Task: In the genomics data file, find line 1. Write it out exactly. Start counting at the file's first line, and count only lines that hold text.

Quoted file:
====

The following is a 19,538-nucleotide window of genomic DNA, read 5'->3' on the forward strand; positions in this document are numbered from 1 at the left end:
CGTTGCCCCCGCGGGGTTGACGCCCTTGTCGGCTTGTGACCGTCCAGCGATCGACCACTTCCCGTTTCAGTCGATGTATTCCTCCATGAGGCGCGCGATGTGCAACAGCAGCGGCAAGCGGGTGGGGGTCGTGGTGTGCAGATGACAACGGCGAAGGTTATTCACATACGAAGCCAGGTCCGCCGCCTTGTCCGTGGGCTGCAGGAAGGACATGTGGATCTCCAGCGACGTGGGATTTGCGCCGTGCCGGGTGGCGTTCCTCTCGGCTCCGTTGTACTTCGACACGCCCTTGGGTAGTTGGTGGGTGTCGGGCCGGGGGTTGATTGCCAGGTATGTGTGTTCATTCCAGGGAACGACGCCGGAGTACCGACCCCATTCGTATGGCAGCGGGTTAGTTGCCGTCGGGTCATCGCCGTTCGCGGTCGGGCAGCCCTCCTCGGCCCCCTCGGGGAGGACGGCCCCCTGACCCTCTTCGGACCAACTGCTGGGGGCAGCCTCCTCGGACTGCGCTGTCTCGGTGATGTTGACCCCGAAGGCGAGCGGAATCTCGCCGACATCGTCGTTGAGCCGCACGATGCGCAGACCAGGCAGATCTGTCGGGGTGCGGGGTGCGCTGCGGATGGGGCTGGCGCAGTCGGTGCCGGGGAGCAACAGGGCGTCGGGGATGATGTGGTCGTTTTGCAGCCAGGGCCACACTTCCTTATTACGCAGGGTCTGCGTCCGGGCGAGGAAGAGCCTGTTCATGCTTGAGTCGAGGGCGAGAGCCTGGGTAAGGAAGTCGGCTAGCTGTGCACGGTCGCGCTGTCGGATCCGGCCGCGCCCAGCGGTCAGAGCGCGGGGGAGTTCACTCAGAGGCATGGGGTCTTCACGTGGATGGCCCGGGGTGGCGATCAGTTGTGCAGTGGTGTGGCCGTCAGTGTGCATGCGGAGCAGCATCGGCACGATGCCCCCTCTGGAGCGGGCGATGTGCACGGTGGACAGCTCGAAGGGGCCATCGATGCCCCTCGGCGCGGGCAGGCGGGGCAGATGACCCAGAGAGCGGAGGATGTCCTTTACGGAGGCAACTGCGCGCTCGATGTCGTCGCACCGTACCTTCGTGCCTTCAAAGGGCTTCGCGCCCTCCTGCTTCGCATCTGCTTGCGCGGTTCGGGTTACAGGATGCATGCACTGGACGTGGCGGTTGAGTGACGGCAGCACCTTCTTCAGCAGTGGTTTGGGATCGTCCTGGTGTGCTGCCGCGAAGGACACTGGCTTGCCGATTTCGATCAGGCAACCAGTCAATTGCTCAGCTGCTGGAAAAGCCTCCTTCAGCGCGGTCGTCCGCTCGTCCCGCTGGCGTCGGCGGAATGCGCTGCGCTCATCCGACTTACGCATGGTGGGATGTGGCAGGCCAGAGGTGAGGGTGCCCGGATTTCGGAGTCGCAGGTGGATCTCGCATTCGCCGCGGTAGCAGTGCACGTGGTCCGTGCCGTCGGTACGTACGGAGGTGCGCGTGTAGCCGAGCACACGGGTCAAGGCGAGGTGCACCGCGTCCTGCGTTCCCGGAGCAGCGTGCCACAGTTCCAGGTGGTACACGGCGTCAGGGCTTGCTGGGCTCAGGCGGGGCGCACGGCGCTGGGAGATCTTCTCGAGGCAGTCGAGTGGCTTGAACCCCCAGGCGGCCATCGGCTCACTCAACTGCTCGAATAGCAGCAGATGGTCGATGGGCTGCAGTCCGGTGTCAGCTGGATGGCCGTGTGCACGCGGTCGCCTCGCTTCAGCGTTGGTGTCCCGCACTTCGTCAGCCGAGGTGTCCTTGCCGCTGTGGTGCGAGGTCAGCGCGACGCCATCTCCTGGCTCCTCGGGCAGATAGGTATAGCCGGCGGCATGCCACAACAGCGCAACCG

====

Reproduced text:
The following is a 19,538-nucleotide window of genomic DNA, read 5'->3' on the forward strand; positions in this document are numbered from 1 at the left end: